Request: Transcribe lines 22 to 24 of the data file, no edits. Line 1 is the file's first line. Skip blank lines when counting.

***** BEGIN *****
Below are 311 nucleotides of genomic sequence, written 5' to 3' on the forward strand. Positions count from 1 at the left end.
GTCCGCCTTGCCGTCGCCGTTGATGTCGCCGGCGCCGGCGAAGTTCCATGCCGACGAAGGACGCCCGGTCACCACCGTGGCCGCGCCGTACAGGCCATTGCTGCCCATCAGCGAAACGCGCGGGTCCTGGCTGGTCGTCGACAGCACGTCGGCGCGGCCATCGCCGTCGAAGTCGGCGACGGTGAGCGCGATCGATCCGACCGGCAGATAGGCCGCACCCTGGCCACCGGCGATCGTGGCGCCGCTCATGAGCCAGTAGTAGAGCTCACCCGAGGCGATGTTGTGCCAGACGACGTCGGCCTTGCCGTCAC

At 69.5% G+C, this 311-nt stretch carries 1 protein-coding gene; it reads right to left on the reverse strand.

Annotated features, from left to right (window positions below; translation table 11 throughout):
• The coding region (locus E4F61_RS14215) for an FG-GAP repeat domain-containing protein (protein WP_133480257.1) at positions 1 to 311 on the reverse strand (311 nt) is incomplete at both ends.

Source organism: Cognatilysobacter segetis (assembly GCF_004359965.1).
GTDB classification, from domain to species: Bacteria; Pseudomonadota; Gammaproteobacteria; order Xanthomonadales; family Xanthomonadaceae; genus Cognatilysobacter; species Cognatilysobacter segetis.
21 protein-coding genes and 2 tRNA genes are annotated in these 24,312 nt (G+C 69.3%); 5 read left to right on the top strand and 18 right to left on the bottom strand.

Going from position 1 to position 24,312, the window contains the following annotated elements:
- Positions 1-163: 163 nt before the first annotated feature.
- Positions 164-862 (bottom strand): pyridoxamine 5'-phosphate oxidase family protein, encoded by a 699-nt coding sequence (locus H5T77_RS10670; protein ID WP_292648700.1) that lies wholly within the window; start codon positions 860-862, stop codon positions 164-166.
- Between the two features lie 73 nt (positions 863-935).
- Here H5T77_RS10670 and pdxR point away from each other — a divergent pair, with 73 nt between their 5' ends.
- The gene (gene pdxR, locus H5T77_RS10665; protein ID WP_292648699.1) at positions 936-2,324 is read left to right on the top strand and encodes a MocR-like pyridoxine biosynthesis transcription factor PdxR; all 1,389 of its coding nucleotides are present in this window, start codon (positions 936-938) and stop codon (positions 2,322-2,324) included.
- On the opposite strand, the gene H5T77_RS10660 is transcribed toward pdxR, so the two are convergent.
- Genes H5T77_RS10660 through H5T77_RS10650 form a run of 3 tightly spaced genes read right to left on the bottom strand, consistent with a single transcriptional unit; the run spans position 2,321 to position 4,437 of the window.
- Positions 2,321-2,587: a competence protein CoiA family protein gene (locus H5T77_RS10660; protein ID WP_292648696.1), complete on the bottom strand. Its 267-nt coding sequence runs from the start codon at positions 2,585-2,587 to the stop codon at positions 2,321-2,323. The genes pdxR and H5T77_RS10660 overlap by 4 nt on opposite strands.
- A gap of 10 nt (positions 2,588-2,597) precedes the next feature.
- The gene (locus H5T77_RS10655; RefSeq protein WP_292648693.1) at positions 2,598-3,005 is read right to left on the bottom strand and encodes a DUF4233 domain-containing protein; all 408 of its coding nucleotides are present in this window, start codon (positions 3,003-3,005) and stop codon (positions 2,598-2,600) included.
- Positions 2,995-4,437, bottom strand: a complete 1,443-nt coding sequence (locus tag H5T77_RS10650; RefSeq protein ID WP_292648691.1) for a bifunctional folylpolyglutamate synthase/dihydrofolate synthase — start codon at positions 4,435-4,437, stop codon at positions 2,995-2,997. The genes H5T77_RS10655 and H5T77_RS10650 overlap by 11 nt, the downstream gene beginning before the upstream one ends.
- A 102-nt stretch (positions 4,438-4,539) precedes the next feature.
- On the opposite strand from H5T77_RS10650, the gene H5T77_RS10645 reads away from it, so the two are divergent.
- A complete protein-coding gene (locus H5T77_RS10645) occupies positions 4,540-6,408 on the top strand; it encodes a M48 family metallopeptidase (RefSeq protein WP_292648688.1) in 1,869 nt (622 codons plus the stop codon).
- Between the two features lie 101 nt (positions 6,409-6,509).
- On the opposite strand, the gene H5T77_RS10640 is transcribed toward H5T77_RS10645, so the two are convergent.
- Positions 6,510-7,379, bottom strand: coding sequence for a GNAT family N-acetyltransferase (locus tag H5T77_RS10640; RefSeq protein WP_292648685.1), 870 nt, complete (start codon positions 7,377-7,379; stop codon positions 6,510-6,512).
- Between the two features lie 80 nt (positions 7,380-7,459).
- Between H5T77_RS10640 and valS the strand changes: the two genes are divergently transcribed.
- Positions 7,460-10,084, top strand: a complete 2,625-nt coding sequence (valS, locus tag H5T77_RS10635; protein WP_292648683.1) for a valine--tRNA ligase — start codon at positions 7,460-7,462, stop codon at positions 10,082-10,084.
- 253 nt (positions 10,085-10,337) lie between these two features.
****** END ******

- On the opposite strand from H5T77_RS10650, the gene H5T77_RS10645 reads away from it, so the two are divergent.
- A complete protein-coding gene (locus H5T77_RS10645) occupies positions 4,540-6,408 on the top strand; it encodes a M48 family metallopeptidase (RefSeq protein WP_292648688.1) in 1,869 nt (622 codons plus the stop codon).
- Between the two features lie 101 nt (positions 6,409-6,509).